The vacuum pipe throughout is very flexible and can be routed over and around obstacles thus holes through beams and floor penetration will be kept to a minimum. However we would expect any core holes or floor penetrations to be provided by the main contractor.

Operation & Maintenance

Operation Principle

Food waste in the galley area is fed into the MFS macerator hopper and a start button is pushed. The macerator then starts to grind the food waste into smaller pieces. At the same time, a small amount of water is fed in the hopper to make sure that all the food is flushed down the macerator and becomes slurry.

When the MSF starts to run, generates vacuum in the pipeline. After vacuum reaches a certain set level located in the pump, an inlet pipe opens and the macerated food waste is flushed through the piping into the holding tank.

If the vacuum does not reach the set level in a certain time e.g. 10 seconds, an alarm is signalled (pipe leakage). If the vacuum does not decrease after the MFS line valve is opened in a certain time, another alarm is signalled (pipe blockage). The same thing happens if the vacuum reaches the high level vacuum sensor.

After that the system is ready for the next batch. When one MFS is in running mode, the other units are on stand-by if they are activated during running. Then, automatically, the next unit starts operation.


When the level in the tank rises to the high level sensor and alarm is raised to signify that the tank requires emptying. When the level in the tanks gets down to low level, it opens the solenoid valve at the top of the tank for a set time. After that, the pump stops and the flushing valves are closed. Procedure continues until the level in the tank reduces to the low level switch. In the end of the flushing period, the water flushing system at the top of the tank is activated to flush the tank clean.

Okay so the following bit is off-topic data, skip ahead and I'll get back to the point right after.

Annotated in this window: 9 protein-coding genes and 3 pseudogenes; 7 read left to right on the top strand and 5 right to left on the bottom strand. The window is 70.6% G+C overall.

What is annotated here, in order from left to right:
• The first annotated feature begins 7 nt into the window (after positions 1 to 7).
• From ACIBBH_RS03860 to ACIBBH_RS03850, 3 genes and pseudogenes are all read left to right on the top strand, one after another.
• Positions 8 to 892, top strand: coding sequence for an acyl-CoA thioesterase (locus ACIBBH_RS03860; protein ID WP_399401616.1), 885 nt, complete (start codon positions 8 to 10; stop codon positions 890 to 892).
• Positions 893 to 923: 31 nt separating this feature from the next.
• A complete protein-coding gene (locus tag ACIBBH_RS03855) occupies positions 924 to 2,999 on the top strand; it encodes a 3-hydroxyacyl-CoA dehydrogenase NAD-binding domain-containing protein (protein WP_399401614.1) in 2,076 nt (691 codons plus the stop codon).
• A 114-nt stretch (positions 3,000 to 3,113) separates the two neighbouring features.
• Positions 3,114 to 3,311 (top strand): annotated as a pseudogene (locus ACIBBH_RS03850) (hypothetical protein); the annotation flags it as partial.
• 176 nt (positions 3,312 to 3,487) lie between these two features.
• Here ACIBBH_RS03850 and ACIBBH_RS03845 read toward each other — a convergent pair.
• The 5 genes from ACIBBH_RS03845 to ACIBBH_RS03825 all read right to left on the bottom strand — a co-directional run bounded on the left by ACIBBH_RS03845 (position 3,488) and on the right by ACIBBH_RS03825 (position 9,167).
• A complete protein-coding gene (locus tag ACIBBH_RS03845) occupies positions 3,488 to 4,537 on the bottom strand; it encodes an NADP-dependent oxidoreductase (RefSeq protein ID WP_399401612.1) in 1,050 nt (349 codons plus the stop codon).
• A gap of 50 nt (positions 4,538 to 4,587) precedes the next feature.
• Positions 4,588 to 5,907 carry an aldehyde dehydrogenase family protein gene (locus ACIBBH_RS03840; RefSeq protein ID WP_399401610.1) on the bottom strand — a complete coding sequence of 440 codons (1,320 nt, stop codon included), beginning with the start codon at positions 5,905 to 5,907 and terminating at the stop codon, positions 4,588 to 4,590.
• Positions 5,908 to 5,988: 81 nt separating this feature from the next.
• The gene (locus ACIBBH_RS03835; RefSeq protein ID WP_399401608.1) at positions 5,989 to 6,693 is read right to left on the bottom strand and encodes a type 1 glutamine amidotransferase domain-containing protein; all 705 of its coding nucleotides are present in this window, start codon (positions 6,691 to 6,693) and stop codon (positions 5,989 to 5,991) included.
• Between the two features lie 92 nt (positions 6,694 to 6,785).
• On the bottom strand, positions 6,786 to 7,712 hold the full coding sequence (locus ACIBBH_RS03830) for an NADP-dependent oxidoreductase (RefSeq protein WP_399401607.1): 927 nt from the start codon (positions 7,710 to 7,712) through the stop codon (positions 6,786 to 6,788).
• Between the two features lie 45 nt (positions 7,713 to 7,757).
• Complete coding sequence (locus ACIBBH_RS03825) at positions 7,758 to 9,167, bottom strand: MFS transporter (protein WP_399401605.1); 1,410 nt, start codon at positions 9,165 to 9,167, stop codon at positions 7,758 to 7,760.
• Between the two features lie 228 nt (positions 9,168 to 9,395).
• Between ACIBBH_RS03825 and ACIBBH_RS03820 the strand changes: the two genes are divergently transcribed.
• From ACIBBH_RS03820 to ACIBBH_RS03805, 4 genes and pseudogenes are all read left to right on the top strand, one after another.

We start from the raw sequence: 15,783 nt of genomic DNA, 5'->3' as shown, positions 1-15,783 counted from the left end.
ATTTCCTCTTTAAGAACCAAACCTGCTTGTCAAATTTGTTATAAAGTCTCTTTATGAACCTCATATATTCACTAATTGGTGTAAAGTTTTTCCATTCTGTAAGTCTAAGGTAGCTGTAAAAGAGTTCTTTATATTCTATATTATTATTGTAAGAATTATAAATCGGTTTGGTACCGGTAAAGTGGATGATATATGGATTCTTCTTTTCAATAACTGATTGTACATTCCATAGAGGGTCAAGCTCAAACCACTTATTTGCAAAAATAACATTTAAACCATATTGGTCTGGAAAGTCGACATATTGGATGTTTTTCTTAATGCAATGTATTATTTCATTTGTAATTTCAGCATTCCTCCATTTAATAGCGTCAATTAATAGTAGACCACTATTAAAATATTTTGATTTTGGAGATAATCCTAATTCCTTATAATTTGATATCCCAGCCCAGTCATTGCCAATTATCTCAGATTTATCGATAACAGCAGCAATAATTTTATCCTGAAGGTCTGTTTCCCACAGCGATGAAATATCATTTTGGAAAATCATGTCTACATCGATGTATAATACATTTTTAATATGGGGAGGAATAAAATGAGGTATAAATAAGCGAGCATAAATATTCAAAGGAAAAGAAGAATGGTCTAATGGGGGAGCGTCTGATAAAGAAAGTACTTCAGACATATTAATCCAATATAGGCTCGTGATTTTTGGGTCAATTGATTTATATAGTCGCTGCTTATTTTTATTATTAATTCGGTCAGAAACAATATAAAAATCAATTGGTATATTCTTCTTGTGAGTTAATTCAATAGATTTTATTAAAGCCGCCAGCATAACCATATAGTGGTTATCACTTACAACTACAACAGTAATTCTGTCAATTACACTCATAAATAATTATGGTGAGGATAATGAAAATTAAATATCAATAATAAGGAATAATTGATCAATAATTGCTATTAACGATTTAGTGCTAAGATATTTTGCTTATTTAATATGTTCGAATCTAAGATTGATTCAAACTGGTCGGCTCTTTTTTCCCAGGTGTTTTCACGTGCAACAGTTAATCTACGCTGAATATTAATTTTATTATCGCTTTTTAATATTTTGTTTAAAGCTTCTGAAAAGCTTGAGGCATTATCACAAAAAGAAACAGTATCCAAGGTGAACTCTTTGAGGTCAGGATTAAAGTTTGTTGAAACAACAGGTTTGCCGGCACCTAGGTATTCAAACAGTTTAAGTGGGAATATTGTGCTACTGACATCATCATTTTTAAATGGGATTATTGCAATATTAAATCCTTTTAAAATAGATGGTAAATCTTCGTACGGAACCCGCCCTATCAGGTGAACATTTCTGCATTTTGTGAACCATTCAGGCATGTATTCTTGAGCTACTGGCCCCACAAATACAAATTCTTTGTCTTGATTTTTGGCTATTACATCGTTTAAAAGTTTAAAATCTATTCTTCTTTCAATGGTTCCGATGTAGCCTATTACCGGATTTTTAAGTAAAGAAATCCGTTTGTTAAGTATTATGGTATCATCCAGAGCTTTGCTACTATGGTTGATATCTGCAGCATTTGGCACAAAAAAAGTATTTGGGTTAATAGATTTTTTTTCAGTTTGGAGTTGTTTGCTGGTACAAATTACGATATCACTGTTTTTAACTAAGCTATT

Manual discharge - On the main panel there is a start button which starts up the discharge locally. Procedure follows as above.

Tank Mixer System

Food waste inside the tank is kept mixed by means of a mixer. The mixing blades located inside the tank are installed on a mixer shaft and the shaft is then connected onto a gear motor at the top of the tank. The mixer is running based on a work pause control. Both the working timer and pause timer can be adjusted on the PLC.

Remote Controls and Control Signals

Remote discharge - There is a potential free relay for remote start-up for discharge. The whole tank is then pumped by normal programme. If the dewatering unit line is selected, the 3-way valve automatically turns to the discharge line direction.

Discharge not allowed - Potential free relay for signalling for discharging can be automatically programmed to send the collected food waste to a second holding tank. If the signal informs that the discharge is not allowed, the pumps will not start even if the level in the tank has risen to high level.

Tank full signal - If the tank level rises up to high level, an alarm is generated. A signal lamp on the main panel indicates a high level alarm. Every MFS station operation panel then has a blinking signal lamp indicating a high level. MFS units are then put out of order. Also, there is a potential free relay for remote BMS signalling.

General alarm - If any of the motor breakers are tripped, a general alarm is generated. There is one signal lamp on the main panel indicating a general alarm. This signal is available to MAS via potential free relay. If the general alarm is generated, a local operation signal lamp of the MFS will flash which indicates the MFS units are out of order.

Pipe leakage - When the set level of vacuum in the sensor is not reached in a certain time, this generates an alarm and is shown as ‘Pipe Leakage’ on the display.